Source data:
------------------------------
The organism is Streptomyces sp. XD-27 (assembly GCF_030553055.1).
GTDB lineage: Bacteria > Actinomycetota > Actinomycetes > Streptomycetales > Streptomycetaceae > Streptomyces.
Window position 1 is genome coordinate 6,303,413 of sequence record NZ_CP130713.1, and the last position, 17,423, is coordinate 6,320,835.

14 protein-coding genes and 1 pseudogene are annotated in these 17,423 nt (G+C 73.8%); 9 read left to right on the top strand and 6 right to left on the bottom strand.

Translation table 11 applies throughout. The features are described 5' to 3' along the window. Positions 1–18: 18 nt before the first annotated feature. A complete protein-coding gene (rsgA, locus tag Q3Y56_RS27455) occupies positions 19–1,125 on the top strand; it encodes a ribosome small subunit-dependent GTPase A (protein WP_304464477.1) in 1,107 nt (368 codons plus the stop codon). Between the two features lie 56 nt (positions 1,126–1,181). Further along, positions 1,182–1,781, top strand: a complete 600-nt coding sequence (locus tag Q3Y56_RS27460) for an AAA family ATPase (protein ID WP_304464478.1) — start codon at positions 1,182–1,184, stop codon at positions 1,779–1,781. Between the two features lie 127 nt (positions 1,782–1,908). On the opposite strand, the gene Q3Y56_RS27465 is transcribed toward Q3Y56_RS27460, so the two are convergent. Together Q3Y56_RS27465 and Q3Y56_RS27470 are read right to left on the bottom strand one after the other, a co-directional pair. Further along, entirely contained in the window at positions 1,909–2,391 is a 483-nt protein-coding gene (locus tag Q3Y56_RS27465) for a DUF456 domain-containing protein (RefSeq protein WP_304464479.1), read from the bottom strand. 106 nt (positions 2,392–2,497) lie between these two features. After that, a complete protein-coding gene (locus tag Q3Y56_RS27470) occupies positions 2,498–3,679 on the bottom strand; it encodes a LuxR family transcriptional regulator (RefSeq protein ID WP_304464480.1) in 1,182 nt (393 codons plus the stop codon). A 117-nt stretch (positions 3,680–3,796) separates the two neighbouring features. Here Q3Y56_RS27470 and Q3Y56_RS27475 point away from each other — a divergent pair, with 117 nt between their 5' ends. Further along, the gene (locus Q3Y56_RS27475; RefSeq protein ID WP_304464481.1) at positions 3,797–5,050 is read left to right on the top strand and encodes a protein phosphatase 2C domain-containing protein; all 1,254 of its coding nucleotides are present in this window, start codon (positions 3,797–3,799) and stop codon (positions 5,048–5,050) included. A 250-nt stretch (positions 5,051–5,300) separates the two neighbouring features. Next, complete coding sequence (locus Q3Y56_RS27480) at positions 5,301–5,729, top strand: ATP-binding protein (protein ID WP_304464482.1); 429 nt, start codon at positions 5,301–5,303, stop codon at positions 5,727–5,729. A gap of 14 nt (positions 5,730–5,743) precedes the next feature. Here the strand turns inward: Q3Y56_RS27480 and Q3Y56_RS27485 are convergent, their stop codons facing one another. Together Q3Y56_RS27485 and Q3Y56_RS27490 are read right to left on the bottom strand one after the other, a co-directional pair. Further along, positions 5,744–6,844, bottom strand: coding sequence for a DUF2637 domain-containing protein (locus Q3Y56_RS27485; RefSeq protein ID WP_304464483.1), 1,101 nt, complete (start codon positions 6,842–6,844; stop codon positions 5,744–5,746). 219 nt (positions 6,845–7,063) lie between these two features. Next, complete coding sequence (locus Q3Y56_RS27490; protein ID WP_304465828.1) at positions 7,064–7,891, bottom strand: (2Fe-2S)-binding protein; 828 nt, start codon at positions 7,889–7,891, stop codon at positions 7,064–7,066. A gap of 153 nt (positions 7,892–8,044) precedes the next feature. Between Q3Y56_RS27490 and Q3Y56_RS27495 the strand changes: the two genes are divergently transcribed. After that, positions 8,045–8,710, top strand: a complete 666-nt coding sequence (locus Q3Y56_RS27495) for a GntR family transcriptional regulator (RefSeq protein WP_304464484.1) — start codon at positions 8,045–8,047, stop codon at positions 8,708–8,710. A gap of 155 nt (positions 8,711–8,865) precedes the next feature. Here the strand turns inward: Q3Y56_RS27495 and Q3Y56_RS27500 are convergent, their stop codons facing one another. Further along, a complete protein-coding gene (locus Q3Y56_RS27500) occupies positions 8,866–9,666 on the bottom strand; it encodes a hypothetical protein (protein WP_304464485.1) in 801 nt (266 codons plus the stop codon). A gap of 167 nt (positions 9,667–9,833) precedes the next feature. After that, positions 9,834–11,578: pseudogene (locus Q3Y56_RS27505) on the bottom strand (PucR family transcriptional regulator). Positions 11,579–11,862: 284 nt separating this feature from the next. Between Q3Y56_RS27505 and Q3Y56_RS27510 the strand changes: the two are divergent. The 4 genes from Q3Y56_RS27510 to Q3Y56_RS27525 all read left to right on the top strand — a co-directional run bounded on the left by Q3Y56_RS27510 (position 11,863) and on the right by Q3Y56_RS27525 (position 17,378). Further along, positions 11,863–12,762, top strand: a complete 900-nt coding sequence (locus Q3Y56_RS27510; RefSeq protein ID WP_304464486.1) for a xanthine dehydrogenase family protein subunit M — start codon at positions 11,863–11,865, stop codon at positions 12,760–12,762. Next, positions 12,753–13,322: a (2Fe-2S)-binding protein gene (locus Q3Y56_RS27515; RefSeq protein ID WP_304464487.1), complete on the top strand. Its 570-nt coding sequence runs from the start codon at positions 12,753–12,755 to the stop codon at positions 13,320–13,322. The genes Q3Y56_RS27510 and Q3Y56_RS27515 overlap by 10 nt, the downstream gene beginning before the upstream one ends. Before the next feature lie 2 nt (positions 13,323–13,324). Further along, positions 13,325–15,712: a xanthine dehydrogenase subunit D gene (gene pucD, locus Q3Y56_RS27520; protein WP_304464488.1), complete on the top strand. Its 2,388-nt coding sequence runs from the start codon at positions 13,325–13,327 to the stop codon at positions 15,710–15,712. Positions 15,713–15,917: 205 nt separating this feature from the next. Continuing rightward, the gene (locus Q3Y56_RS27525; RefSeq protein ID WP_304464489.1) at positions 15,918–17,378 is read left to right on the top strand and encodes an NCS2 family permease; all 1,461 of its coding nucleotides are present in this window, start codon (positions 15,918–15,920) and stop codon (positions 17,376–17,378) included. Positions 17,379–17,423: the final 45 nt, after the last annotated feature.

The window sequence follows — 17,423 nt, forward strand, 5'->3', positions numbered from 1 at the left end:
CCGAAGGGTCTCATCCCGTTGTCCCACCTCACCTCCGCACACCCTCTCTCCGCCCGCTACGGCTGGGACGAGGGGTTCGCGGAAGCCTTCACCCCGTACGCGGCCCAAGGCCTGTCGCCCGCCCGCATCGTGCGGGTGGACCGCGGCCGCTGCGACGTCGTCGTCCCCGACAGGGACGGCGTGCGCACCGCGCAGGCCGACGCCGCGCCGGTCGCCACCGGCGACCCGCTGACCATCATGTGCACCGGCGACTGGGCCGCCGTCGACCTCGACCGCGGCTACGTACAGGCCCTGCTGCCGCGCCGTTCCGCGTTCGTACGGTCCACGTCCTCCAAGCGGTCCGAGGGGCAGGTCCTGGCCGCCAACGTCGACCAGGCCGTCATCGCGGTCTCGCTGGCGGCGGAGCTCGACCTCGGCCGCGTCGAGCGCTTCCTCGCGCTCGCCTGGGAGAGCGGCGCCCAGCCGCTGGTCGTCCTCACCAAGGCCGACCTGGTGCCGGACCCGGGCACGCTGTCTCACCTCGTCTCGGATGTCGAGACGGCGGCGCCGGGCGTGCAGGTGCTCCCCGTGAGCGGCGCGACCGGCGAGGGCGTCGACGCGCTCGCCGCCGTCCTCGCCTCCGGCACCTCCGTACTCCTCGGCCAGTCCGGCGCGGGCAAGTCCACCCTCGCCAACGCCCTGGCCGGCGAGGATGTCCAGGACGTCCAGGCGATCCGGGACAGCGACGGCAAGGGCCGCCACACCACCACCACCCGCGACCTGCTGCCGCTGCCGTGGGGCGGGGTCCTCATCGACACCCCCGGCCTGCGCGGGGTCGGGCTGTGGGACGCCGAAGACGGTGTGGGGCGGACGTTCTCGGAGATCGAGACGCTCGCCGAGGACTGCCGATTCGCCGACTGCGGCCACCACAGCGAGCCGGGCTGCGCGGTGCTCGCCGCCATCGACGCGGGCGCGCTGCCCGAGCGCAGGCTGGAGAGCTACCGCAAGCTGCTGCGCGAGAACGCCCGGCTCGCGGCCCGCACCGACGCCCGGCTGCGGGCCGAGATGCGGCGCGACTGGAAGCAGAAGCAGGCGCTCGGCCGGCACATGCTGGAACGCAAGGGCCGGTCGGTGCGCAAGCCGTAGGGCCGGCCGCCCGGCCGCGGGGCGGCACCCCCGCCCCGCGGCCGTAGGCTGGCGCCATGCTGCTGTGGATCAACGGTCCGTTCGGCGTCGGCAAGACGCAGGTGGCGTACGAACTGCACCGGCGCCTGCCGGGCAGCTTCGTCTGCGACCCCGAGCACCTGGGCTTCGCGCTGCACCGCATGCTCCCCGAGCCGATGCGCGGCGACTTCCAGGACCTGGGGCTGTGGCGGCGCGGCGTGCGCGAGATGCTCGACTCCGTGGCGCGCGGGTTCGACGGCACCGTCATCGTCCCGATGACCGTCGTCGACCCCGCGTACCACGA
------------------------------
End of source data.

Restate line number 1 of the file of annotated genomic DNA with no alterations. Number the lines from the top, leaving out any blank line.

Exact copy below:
The organism is Streptomyces sp. XD-27 (assembly GCF_030553055.1).